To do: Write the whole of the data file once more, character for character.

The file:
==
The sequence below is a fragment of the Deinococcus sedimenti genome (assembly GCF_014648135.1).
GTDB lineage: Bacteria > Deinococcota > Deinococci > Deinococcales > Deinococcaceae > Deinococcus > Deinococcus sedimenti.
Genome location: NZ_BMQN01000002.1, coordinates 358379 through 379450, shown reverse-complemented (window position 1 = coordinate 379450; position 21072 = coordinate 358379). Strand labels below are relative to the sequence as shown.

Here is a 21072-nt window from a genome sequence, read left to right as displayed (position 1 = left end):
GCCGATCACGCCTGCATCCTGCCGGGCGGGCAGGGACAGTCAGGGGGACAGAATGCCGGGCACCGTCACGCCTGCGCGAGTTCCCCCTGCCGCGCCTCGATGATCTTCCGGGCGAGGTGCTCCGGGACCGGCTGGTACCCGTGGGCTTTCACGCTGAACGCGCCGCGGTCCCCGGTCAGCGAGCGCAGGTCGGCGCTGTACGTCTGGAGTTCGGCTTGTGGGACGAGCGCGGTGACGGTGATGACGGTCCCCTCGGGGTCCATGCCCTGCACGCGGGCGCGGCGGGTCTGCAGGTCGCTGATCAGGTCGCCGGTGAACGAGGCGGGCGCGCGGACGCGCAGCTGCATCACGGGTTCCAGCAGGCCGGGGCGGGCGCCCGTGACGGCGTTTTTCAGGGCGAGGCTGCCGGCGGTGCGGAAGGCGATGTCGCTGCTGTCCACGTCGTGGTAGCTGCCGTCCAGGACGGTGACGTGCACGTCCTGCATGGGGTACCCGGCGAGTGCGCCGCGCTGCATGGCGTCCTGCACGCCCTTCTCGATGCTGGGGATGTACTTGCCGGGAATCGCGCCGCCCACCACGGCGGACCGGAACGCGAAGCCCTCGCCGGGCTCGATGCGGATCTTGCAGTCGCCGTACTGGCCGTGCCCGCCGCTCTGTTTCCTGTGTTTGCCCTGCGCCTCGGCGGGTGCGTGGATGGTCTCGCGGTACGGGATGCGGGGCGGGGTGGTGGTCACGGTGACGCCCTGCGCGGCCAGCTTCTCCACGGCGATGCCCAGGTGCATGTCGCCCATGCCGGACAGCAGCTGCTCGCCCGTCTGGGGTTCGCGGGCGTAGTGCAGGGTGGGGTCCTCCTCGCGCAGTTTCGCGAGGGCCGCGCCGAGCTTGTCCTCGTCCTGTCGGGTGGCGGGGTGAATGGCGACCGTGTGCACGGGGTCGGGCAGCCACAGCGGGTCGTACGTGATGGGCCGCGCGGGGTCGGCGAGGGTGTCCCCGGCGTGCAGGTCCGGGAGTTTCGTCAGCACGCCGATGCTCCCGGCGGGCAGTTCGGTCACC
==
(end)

The sequence below is a fragment of the Deinococcus sedimenti genome (assembly GCF_014648135.1).
GTDB lineage: Bacteria > Deinococcota > Deinococci > Deinococcales > Deinococcaceae > Deinococcus > Deinococcus sedimenti.
Genome location: NZ_BMQN01000002.1, coordinates 358379 through 379450, shown reverse-complemented (window position 1 = coordinate 379450; position 21072 = coordinate 358379). Strand labels below are relative to the sequence as shown.

Here is a 21072-nt window from a genome sequence, read left to right as displayed (position 1 = left end):
GCCGATCACGCCTGCATCCTGCCGGGCGGGCAGGGACAGTCAGGGGGACAGAATGCCGGGCACCGTCACGCCTGCGCGAGTTCCCCCTGCCGCGCCTCGATGATCTTCCGGGCGAGGTGCTCCGGGACCGGCTGGTACCCGTGGGCTTTCACGCTGAACGCGCCGCGGTCCCCGGTCAGCGAGCGCAGGTCGGCGCTGTACGTCTGGAGTTCGGCTTGTGGGACGAGCGCGGTGACGGTGATGACGGTCCCCTCGGGGTCCATGCCCTGCACGCGGGCGCGGCGGGTCTGCAGGTCGCTGATCAGGTCGCCGGTGAACGAGGCGGGCGCGCGGACGCGCAGCTGCATCACGGGTTCCAGCAGGCCGGGGCGGGCGCCCGTGACGGCGTTTTTCAGGGCGAGGCTGCCGGCGGTGCGGAAGGCGATGTCGCTGCTGTCCACGTCGTGGTAGCTGCCGTCCAGGACGGTGACGTGCACGTCCTGCATGGGGTACCCGGCGAGTGCGCCGCGCTGCATGGCGTCCTGCACGCCCTTCTCGATGCTGGGGATGTACTTGCCGGGAATCGCGCCGCCCACCACGGCGGACCGGAACGCGAAGCCCTCGCCGGGCTCGATGCGGATCTTGCAGTCGCCGTACTGGCCGTGCCCGCCGCTCTGTTTCCTGTGTTTGCCCTGCGCCTCGGCGGGTGCGTGGATGGTCTCGCGGTACGGGATGCGGGGCGGGGTGGTGGTCACGGTGACGCCCTGCGCGGCCAGCTTCTCCACGGCGATGCCCAGGTGCATGTCGCCCATGCCGGACAGCAGCTGCTCGCCCGTCTGGGGTTCGCGGGCGTAGTGCAGGGTGGGGTCCTCCTCGCGCAGTTTCGCGAGGGCCGCGCCGAGCTTGTCCTCGTCCTGTCGGGTGGCGGGGTGAATGGCGACCGTGTGCACGGGGTCGGGCAGCCACAGCGGGTCGTACGTGATGGGCCGCGCGGGGTCGGCGAGGGTGTCCCCGGCGTGCAGGTCCGGGAGTTTCGTCAGCACGCCGATGCTCCCGGCGGGCAGTTCGGTCACC